Abstract: The stability of stratified flows at locations in the Clyde, Irish and Celtic Seas on the UK Continental Shelf is examined. Flows are averaged over periods of 12-30 min in each hour, corresponding to the times taken to obtain reliable estimates of the rate of dissipation of turbulent kinetic energy per unit mass, $\varepsilon$. The Taylor-Goldstein equation is solved to find the maximum growth rate of small disturbances to these averaged flows, and the critical gradient Richardson number, $\textrm{Ri}_\textrm{c}$. The proportion of unstable periods where the minimum gradient Richardson number, $\textrm{Ri}_{\textrm{min}}$, is less than $\textrm{Ri}_\textrm{c}$ is about 35%. Cases are found in which $\textrm{Ri}_\textrm{c} <$ 0.25; 37% of the flows with $\textrm{Ri}_{\textrm{min}}<$ 0.25 are stable, and $\textrm{Ri}_\textrm{c}<$ 0.24 in 68% of the periods where $\textrm{Ri}_{\textrm{min}}<$ 0.25. Marginal conditions with 0.8 $<$ Ri$_{\textrm{min}}$$/$Ri$_\textrm{c}$ $<$ 1.2 occur in 30% of the periods examined. The mean dissipation rate at the level where the fastest growing disturbance has its maximum amplitude is examined to assess whether the turbulence there is isotropic and how it relates to the Wave-Turbulence boundary. It is concluded that there is a background level of dissipation that is augmented by instability; instability of the averaged flow does not account for all the turbulence observed in mid-water. The effects of a horizontal separation of the measurements of shear and buoyancy are considered. The available data do not support the hypothesis that the turbulent flows observed on the UK shelf adjust rapidly to conditions that are close to being marginal, or that flows in a particular location and period of time in one sea have stability characteristics that are very similar to those in another.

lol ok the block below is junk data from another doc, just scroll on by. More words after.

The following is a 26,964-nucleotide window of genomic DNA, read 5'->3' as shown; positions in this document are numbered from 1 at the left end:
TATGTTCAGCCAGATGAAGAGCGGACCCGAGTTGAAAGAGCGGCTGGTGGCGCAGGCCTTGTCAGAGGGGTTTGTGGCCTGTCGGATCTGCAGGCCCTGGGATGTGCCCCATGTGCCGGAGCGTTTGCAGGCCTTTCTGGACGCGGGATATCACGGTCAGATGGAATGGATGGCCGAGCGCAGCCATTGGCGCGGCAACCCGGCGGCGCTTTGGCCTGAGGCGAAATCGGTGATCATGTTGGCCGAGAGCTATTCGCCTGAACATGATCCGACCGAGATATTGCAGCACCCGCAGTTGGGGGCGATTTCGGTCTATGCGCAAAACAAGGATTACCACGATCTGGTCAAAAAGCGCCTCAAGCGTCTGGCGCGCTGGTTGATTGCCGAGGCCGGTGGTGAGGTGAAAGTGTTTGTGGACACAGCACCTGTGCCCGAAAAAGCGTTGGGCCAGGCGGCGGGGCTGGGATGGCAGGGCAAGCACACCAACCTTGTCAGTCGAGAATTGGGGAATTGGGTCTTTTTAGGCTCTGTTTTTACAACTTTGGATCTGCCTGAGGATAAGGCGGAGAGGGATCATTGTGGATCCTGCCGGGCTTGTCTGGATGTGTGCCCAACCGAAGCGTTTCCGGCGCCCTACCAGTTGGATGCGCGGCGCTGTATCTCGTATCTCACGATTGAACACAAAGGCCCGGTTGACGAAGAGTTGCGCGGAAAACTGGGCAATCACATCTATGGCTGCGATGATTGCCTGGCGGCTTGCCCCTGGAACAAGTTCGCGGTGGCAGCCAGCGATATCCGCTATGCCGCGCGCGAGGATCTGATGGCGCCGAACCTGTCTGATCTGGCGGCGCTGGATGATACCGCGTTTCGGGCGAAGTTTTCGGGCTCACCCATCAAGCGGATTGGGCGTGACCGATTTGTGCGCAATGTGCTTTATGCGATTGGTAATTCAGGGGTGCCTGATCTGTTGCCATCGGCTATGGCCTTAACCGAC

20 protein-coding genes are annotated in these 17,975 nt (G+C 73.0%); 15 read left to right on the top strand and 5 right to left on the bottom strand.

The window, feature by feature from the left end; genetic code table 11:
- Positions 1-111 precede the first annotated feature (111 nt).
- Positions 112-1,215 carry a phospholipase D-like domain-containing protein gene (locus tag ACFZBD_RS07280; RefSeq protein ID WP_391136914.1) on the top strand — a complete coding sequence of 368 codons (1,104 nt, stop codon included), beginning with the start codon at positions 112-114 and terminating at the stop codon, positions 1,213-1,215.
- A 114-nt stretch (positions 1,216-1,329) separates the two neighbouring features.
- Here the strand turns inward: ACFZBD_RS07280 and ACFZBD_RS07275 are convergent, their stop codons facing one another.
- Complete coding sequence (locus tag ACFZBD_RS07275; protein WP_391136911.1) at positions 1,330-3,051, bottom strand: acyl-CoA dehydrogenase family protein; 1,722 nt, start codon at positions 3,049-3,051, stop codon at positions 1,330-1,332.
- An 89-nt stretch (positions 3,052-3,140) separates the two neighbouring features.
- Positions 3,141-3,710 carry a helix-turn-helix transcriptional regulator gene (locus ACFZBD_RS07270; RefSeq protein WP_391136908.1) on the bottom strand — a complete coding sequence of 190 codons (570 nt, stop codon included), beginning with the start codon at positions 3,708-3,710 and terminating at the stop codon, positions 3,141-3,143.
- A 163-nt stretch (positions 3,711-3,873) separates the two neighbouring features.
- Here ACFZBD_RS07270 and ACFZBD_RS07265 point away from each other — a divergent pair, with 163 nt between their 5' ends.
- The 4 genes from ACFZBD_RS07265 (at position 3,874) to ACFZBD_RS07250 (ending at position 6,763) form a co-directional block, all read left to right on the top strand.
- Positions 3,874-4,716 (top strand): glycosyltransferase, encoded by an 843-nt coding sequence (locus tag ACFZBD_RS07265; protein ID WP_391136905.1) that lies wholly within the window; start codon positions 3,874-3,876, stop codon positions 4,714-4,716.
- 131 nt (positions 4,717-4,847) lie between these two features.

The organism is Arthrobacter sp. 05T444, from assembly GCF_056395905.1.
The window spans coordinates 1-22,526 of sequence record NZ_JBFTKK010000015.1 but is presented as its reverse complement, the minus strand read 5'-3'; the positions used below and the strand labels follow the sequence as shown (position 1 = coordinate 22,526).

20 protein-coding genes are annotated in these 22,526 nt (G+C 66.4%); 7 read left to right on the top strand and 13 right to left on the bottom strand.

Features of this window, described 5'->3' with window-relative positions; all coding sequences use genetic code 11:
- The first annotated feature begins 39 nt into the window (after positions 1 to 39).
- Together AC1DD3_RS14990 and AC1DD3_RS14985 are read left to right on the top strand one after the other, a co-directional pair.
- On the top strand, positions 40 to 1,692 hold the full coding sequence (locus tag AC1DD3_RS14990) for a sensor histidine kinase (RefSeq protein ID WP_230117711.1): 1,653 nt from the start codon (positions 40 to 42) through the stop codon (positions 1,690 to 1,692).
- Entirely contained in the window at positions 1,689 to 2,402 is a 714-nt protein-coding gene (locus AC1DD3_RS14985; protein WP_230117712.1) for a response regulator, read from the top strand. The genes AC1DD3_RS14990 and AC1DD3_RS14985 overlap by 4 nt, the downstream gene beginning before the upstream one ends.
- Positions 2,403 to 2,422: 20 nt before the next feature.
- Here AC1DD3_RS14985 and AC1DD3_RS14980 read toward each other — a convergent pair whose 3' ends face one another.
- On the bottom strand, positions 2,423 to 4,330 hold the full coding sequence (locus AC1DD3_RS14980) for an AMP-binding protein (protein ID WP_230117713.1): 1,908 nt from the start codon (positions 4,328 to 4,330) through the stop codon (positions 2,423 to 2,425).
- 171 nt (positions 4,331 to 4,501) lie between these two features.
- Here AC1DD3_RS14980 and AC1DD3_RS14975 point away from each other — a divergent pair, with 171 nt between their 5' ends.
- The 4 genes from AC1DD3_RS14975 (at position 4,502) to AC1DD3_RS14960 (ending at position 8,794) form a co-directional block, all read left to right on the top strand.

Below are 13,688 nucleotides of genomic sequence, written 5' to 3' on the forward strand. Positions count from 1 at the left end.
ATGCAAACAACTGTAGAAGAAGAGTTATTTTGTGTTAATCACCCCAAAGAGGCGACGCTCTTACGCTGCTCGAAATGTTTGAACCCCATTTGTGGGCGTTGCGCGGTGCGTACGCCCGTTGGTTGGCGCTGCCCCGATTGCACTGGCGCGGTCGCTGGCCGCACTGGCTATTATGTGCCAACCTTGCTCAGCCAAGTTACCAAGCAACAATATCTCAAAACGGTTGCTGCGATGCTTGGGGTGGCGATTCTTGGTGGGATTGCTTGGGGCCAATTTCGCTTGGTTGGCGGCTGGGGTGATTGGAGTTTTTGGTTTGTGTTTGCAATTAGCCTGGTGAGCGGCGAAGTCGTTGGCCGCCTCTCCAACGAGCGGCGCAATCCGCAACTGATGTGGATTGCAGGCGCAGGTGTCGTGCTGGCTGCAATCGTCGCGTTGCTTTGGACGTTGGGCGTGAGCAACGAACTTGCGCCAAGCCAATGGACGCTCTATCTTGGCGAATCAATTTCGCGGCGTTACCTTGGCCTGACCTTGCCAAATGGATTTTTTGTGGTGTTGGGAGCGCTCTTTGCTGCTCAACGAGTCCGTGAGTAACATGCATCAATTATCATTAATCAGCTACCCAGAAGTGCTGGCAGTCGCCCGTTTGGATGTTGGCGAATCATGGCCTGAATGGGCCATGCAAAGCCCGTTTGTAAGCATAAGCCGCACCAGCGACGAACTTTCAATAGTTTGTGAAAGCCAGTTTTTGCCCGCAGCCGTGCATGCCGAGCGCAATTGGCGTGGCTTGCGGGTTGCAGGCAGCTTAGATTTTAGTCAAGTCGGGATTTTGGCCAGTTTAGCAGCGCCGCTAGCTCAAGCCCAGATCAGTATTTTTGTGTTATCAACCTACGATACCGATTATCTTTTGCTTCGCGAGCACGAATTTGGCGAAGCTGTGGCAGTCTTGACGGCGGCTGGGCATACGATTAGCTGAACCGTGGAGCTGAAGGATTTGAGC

On the freshening of the northwestern Weddell Sea continental shelf  [PDF]